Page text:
Last September, Israel’s former President Shimon Peres asked Pope Francis to head a future “UN of religions”, a proposed organisation with “unquestionable” authority to proclaim God’s will. Peres argued globalising faith under a single world authority is required to combat terrorism. Is this concept, which has major implications, really about peace, or is there a darker agenda behind it?
For some time now, political and economic decision-making power has devolved away from citizens and the nation-state to global multilateral organisations. As these organisations shape a new global order favouring corporate and financial elites, local populations have a diminished say in economic decisions affecting them – especially when represented by careerist politicians more aligned to the global elite.
Lately there have been signs of a top-down push for the globalisation of religion as well, with calls for global political authority over the world’s spirituality.
The most obvious drive came last September when former President of Israel, Shimon Peres met with the Pope to propose the formation of a new “U.N. of religions”, which the Pope would head. Peres suggested this organisation should wield the “unquestionable” authority to declare what God does and does not want, in order combat religious extremism.
The implications are huge. 84 percent of the world’s population has a spiritual faith of some kind. Together the Christian, Muslim, Hindu and Buddhist religions are followed by more 5.3 billion people, and a diverse mix of folk beliefs and smaller minority faiths, from Bahai to Wicca, account for almost another half billion. With spirituality playing a central role in the lives of most of the world’s population, it would seem “global governance” must inevitably take religion into account.
Various theorists have suggested a “One World Religion” will emerge as part of a “New World Order”. Is it possible that powerful people in the global elite desire – if not an actual monolithic world faith – then a global hegemony over the world’s spirituality, so that religions, and their followers, can be influenced through a central authority? If so, it would mean a similar model of top-down globalisation via multilateral organisations as deployed in politics, economics and trade, would be rolled out to spirituality.
But just how noble are the intentions of those vending this idea? Is their rhetoric bona fide? A closer examination suggests such a scheme is highly suspect, and part of broader agenda with ominous implications.
The Blueprint for a Global Religious Authority
Before his September meeting with the Pope to discuss forming a “U.N. of religions”, Shimon Peres detailed his ideas in an interview with Italian Catholic magazine Famiglia Cristiana.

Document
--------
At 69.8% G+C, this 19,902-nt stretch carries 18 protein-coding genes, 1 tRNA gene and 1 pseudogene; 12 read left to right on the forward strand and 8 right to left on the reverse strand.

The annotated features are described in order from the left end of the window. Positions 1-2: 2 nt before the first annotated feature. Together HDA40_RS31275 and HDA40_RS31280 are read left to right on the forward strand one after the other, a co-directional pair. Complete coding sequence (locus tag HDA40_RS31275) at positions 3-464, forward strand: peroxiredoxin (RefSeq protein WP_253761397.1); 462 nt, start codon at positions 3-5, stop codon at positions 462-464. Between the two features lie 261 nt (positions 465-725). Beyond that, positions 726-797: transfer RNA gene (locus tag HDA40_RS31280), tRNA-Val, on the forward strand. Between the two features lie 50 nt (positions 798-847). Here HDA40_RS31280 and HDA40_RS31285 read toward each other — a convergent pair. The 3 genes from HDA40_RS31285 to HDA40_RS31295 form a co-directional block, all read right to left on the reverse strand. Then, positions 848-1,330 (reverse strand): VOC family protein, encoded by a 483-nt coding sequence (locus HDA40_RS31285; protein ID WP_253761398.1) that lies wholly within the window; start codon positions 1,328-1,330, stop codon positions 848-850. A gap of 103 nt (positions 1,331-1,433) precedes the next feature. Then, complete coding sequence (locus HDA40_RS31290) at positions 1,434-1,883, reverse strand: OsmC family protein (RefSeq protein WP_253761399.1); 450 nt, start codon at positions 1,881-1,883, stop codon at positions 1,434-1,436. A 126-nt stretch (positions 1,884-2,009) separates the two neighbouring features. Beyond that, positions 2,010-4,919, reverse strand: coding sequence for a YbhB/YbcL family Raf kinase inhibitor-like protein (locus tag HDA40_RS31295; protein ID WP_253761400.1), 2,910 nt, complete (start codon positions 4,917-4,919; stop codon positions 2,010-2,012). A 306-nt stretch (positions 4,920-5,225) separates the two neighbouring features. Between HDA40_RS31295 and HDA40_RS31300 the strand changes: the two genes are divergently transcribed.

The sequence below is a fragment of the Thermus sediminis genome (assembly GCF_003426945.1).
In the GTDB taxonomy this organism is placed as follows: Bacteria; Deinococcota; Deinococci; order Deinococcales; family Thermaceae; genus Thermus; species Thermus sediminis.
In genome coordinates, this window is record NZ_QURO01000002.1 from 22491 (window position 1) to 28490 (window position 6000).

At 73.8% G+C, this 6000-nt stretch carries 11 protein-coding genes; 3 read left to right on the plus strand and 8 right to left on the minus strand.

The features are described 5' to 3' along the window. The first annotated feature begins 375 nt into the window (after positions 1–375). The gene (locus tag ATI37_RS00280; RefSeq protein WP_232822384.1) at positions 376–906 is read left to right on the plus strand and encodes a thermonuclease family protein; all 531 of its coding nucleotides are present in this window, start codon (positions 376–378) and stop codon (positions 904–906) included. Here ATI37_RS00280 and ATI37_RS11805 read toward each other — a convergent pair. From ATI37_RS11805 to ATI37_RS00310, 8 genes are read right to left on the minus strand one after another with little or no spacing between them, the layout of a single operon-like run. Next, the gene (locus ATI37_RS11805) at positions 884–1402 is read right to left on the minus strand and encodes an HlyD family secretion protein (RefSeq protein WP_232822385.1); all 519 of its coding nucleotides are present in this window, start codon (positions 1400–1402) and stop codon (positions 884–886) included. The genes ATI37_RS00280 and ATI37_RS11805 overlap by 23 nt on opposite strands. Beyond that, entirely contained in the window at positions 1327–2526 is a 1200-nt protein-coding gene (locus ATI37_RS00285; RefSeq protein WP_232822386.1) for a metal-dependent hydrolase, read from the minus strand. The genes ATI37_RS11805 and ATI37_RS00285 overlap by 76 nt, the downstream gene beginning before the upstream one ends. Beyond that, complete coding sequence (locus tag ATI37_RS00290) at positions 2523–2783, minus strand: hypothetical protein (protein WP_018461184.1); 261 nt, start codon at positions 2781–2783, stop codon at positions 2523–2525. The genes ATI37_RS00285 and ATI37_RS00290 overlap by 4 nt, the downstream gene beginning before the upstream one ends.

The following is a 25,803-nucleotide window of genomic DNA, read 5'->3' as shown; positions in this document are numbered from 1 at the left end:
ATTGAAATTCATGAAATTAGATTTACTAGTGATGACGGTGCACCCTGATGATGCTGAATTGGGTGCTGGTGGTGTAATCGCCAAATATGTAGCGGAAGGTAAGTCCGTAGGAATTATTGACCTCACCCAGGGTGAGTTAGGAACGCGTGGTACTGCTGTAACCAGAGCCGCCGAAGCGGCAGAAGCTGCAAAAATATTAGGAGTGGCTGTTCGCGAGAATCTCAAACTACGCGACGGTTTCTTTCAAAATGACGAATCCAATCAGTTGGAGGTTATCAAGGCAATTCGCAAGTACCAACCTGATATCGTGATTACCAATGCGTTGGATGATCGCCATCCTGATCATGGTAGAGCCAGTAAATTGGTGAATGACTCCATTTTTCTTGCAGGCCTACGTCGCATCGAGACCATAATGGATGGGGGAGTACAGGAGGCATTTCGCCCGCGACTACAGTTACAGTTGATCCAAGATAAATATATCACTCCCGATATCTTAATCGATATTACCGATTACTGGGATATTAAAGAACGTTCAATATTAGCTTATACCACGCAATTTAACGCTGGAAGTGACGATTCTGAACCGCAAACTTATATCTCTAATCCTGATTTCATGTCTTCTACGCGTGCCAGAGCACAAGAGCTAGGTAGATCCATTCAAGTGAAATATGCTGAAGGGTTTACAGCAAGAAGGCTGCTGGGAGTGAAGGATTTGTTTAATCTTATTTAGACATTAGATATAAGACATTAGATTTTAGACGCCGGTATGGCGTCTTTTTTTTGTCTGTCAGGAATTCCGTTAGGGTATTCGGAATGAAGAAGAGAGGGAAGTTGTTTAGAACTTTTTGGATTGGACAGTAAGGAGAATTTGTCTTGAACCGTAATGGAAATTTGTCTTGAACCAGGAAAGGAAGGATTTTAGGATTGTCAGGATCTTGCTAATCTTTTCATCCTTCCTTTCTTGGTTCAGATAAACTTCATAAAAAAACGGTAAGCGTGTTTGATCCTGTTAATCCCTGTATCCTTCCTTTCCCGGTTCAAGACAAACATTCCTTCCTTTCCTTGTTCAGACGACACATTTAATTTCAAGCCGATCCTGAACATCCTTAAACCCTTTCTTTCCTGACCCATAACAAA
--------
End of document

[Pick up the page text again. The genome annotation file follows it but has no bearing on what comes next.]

“What is needed is an Organisation of United Religions, a U.N. of religions. It would be the best way to combat these terrorists who kill in the name of faith”, Peres was quoted. “In the past, the majority of wars were motivated by the idea of nationhood. Today, instead, wars are sparked above all with the excuse of religion,” he said.
Global interfaith religious initiatives already exist, such as the United Religions Initiative, but evidently Peres envisages a much more top-down and authoritative “Organisation of United Religions”. He was quite blunt about the proposed organisation’s power: “What is needed is an unquestionable moral authority that says in a strong voice ‘No, God does not want this and does not permit it’.” He suggested the Pope lead it because “he is perhaps the only leader who is truly respected”.
The Pope was reportedly sympathetic, but made no “decision or personal commitment” and it remains to be seen whether this new body materialises.
Peres is not the first elite political figure to champion such an approach however. I have written before about Tony Blair’s Faith Foundation, the former UK Prime Minister’s eponymous charity which focuses on “faith and globalisation”. In January 2014 Blair wrote a widely republished essay stating what his foundation seeks to do:
“…the purpose is to change the policy of governments: to start to treat this issue of religious extremism as an issue that is about religion as well as politics, to go to the roots of where a false view of religion is being promulgated, and to make it a major item on the agenda of world leaders to combine effectively to combat it. This is a struggle that is only just beginning.”
Much like Peres, Blair has argued religious extremism is the prime cause of conflict in the world today, and world leaders must unite to address it. Also, like Peres, he claimed a political authority should have the power to determine which religious views are “false”.
Blair, too, also sought support from the Vatican, which leads the world’s largest religious congregation. However, despite being a recently-converted Catholic, Blair was not very successful when he made overtures to the Vatican in 2011, and one prominent Catholic scholar, Professor Michel Schooyans, believed the former UK leader had sinister objectives:
One of the aims of the Tony Blair Faith Foundation will be that of remaking the major religions, just as his colleague Barack Obama will remake global society. With this purpose, the foundation in question will try to expand the ‘new rights’, using the world religions for this end and adapting these for their new duties. The religions will have to be reduced to the same common denominator, which means stripping them of their identity …